Iran cabinet changes signal a shift in policy

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The Independent Online
Tehran (Reuters) - Iran's new President, Mohammad Khatami, has proposed a new cabinet that seems to point to a moderation of policy.

Diplomats said the list of 22 ministers indicated compromise on the politically sensitive positions of intelligence, foreign affairs and defence but promised change on domestic issues.

"It points to Khatami pressing for discreet but important changes on the domestic scene, particularly in regard to social policy, while leaving foreign security matters in the hands of his more conservative opponents," said one diplomat.

President Khatami submitted his cabinet choices to the Iranian parliament or Majlis in his first key test in office. His ability to put in place a cabinet of his own choosing is seen as vital to the reforming scope of his four-year administration.

The moderate Shia Muslim clergyman named ambassador to the United Nations Kamal Kharrazi to take over from Ali Akbar Velayati as foreign affairs minister. Hossein Namazi was chosen for the economy and finance portfolio, Bijan Namdar Zanganeh switched to the oil ministry from energy, Qorbanali Dorri Najafabadi was named to head intelligence, and navy chief Rear-Admiral Ali Shamkhani to defence.

One diplomat said the nominations for the three central posts of foreign affairs, intelligence and defence would be accepted quickly by parliament's hardliners: "Each of them stands for the status quo, promising little change in the short term."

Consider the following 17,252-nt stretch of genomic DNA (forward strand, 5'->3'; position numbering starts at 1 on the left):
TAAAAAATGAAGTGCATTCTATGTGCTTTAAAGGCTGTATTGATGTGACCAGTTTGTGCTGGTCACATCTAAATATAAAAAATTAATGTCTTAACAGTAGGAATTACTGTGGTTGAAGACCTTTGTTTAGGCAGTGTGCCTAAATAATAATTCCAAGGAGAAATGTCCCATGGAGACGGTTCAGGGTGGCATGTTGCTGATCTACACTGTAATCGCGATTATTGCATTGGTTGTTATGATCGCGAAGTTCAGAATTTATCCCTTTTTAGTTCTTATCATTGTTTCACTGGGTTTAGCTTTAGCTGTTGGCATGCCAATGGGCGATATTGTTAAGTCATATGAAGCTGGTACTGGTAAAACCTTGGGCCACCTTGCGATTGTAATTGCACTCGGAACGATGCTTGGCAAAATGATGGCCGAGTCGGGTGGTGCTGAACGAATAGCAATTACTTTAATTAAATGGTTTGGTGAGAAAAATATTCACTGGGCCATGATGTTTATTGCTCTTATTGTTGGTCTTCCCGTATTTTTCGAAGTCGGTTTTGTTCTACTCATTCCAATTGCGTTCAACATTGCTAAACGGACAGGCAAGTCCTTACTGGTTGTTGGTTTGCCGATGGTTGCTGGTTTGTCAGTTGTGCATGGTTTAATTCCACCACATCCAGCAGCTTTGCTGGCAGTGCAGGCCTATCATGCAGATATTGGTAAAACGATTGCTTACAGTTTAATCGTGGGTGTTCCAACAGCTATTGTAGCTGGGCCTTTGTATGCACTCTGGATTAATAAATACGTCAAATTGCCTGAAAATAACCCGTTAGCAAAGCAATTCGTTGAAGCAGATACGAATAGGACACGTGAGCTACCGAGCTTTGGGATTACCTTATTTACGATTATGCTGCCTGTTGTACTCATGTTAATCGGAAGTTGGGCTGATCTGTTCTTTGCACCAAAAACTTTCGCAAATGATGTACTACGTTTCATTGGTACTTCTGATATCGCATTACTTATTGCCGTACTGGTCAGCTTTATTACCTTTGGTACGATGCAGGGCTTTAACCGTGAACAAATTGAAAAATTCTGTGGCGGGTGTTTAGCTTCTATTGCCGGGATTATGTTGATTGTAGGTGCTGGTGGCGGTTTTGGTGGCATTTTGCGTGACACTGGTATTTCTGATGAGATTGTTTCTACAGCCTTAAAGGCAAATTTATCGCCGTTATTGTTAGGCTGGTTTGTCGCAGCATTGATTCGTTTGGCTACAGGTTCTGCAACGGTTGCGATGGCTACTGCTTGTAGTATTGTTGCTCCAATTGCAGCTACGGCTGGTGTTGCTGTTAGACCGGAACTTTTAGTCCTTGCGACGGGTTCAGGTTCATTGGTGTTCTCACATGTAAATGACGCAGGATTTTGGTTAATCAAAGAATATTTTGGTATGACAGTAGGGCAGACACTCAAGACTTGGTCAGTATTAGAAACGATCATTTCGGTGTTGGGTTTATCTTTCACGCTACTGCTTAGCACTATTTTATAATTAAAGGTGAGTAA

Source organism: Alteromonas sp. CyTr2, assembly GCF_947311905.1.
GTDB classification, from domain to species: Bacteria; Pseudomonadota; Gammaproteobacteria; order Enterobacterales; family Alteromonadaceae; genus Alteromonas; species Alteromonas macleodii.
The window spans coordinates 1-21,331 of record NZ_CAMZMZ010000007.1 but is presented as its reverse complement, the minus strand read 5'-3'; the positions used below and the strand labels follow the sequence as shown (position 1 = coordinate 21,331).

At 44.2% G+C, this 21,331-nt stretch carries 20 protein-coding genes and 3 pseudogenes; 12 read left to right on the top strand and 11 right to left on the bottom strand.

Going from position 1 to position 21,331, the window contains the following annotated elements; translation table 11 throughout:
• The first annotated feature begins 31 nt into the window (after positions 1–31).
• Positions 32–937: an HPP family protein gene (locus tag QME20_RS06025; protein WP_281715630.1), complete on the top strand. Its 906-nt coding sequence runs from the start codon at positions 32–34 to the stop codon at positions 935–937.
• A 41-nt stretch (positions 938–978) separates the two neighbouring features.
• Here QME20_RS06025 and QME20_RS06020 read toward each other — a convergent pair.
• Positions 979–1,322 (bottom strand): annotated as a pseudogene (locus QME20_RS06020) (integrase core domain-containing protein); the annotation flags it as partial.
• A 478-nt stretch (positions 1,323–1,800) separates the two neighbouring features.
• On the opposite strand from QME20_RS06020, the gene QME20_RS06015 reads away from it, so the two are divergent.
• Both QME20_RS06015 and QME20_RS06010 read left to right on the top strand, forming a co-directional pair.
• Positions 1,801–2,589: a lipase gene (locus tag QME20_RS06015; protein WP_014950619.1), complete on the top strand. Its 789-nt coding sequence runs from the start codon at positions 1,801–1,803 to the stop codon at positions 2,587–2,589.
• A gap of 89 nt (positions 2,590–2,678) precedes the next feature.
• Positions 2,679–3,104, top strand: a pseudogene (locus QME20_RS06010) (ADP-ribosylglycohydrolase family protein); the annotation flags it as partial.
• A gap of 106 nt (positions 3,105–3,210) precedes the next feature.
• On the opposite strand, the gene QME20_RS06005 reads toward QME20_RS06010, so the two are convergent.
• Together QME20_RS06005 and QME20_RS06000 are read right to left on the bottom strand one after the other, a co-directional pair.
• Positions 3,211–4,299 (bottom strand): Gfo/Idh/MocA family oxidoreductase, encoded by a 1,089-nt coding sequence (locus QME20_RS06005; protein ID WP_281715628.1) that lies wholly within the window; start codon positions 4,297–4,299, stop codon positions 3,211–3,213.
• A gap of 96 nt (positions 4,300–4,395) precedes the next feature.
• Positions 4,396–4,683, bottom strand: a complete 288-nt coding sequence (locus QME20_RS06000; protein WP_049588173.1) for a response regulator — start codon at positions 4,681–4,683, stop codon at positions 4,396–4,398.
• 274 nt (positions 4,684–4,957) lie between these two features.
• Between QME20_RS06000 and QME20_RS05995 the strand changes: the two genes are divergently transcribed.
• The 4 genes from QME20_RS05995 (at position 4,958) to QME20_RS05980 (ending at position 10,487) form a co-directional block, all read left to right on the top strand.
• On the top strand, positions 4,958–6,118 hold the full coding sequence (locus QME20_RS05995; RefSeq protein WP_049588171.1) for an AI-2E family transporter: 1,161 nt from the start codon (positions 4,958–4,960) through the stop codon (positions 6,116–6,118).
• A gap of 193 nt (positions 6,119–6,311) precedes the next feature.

Mr Kharrazi is seen as a loyal technocrat who would be unlikely to initiate major changes in foreign policy, particularly in Iran's hostile relations with the United States or the European Union.

He was in charge of war propaganda during the 1980-88 Iran-Iraq War. If confirmed, he would step into the shoes of Mr Velayati, a soft-spoken paediatrician who has been the voice of the Islamic republic in world capitals since December 1981. The nomination of Mr Najafabadia, a conservative cleric and parliamentary deputy at intelligence, was another important concession by the moderate president to his hardline opponents.

Changes were expected from President Khatami's nominees at domestic ministries, however, particularly with the potentially controversial choice of Ataollah Mohajerani as minister of culture and Islamic guidance. Mr Mohajerani has faced increasing criticism from conservatives, being labelled as a "liberal" after he advocated direct talks with the arch-enemy the US in 1990 and pressed for more cultural freedoms.

"Khatami has sent a signal that he will honour his election mandate of bringing social justice and civil law," said a Western diplomat, who expected the parliament to challenge Mr Mohajerani's position.

Abdollah Nouri, nominated for the interior ministry, held the same post between 1990-1994. He is noted as a member of a left-wing clerical association. "He is a reformist who will work like a bulldozer. He will bring changes to most of the provincial governors and mayors and will have a crucial role in the next parliamentary elections," the diplomat said.

Three of the 22 ministers proposed retained portfolios they held under former president Akbar Hashemi Rafsanjani. They are Issa Kalantari at Agriculture, Hossein Kamali at labour and social affairs, and justice minister Esmail Shoushtari. Two ministers proposed in the new cabinet were also carried over from Rafsanjani's team but were given new portfolios - new oil minister Mr Zanganeh, and Gholamreza Shafei, who switched to the industry portfolio from cooperatives.